EGU General Assembly 2023
© Author(s) 2023. This work is distributed under
the Creative Commons Attribution 4.0 License.

Using modelling and tools for advice on improved agricultural management to achieve climate neutrality in croplands

Matthias Kuhnert
Matthias Kuhnert
  • University of Aberdeen, Institute of Biological and Environmental Sciences, School of Biological Science, Aberdeen, United Kingdom of Great Britain – England, Scotland, Wales (

Cropland soils show large potential to sequester carbon to achieve climate neutrality. Changes in management can affect an increase of carbon sequestration or reducing carbon losses in form of emissions or leaching. However, the impact of management changes on the sequestration and other processes needs to be quantified to provide advice to farmers. Experiments to analyse impacts of management changes are costly and labour intensive. Additionally, these experiments take time and cover only a small range of environmental conditions. Therefore, modelling is widely used to over-come these limitations. Model results allow the estimation of all relevant fluxes for the overall greenhouse gas emission balance or, depending on the model, for some parts. This is a fast and efficient method to quantify soil organic carbon (SOC) changes due to modifications in agricultural management. Even though, models proved their quality of simulating SOC changes, there are some restrictions in the use of models for actual advice based on model results. In the here presented study, three key points will be analysed: First, the additional impacts beside the SOC changes. Carbon sequestration can be offset by emission of other greenhouse gases or management changes affect yield, which needs to be included in the analysis. While these two variables are well covered by usual model approaches, other aspects like food quality are more difficult to include. Second, how does the complexity of the model affect the result. The simple assumption that more complex models are potentially more accurate, but also require more input data is in most cases realistic (this is a generic assumption which is not always true). More input data and more complexity are also associated with potentially increased uncertainty. Third, who is running the model. While research-based advice using more complex models might be potentially more accurate, models used by farmers might be more specific and direct in providing key information. Additionally, the impact of the increased data demand and required data can affect an increased error. These points are analysed on examples and case studies. This includes an analysis beyond the carbon sequestration and how to include these aspects in the analysis. Further, results of a tool developed for stakeholders/farmers is compared with results of a biogeochemical model for selected sites. Finally, an analysis of the limitations of the models due to data demand and data availability. The analysis of wheat yields shows mainly positive impacts on the SOC change, but mainly reduced yield. The comparison of the two models indicates the impracticability of the more complex option, as the data demand is not orientated on the data availability. The decision based on model results requires a careful use of models and a good understanding of the results.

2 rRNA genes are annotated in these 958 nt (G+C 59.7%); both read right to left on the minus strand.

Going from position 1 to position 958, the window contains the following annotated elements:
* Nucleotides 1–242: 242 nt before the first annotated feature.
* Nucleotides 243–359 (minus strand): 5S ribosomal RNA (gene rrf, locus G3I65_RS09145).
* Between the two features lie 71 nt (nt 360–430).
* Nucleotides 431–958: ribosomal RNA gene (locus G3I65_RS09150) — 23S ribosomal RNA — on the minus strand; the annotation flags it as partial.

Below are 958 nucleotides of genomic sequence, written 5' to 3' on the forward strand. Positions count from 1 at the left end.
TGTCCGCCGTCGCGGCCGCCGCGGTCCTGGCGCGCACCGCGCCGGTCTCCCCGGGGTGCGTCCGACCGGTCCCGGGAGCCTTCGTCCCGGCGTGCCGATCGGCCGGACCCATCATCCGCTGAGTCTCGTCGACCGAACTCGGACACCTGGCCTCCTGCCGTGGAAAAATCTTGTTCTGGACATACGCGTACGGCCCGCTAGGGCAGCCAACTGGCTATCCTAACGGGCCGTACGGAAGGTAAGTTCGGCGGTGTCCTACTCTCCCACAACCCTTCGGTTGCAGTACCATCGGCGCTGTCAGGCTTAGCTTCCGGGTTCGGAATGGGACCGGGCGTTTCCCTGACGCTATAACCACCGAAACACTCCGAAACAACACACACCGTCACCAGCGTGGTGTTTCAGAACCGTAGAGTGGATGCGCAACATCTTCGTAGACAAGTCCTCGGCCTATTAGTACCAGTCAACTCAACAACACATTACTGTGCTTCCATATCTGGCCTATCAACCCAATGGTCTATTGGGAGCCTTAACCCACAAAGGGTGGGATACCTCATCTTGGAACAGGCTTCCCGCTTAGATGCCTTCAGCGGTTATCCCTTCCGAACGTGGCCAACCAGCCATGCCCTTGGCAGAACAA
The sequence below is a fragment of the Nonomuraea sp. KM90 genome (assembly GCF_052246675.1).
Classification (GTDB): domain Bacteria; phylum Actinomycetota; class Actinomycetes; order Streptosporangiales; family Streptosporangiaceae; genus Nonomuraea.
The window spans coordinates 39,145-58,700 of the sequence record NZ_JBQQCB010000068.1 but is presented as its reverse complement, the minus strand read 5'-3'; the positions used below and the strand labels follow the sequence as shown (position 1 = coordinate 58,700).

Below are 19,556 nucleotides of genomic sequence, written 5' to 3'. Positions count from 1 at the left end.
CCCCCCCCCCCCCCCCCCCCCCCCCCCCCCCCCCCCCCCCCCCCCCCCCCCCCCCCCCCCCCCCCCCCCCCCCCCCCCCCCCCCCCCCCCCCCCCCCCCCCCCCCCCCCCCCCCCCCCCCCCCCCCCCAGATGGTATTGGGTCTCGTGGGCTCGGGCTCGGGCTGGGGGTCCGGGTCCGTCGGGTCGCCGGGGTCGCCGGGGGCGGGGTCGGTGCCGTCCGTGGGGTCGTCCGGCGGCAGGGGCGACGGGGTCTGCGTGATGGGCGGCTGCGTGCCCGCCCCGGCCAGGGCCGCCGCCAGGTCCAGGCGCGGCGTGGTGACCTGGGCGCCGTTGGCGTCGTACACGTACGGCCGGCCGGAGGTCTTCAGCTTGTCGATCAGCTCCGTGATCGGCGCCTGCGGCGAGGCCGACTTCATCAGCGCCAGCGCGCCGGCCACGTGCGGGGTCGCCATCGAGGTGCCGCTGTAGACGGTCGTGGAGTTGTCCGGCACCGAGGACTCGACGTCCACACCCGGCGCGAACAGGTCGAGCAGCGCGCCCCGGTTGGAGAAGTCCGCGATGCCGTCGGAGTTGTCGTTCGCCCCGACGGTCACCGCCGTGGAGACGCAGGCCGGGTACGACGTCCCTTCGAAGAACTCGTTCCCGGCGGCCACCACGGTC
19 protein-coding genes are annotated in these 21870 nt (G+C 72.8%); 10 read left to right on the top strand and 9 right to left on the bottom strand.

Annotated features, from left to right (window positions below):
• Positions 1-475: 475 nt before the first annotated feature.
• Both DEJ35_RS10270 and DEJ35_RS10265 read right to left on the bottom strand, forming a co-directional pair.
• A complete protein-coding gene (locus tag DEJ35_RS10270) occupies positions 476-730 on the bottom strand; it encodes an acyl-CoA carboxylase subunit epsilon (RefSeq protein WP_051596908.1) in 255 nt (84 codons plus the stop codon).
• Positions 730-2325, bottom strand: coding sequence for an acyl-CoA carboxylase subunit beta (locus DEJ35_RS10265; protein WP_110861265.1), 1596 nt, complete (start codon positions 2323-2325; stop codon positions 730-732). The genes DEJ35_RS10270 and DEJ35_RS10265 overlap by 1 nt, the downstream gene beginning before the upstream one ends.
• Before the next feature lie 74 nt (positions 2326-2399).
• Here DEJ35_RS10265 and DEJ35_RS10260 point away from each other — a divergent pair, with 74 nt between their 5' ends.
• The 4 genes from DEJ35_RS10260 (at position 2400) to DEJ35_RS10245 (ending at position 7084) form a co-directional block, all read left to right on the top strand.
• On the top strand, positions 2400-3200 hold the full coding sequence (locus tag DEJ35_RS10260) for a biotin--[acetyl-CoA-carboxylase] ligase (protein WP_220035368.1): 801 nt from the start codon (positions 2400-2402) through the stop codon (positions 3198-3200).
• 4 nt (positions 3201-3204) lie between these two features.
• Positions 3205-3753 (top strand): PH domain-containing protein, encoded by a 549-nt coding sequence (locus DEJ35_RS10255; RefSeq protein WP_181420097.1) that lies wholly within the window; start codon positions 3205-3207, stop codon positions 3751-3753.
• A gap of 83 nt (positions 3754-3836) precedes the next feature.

How to cite: Kuhnert, M.: Using modelling and tools for advice on improved agricultural management to achieve climate neutrality in croplands, EGU General Assembly 2023, Vienna, Austria, 24–28 Apr 2023, EGU23-14833,, 2023.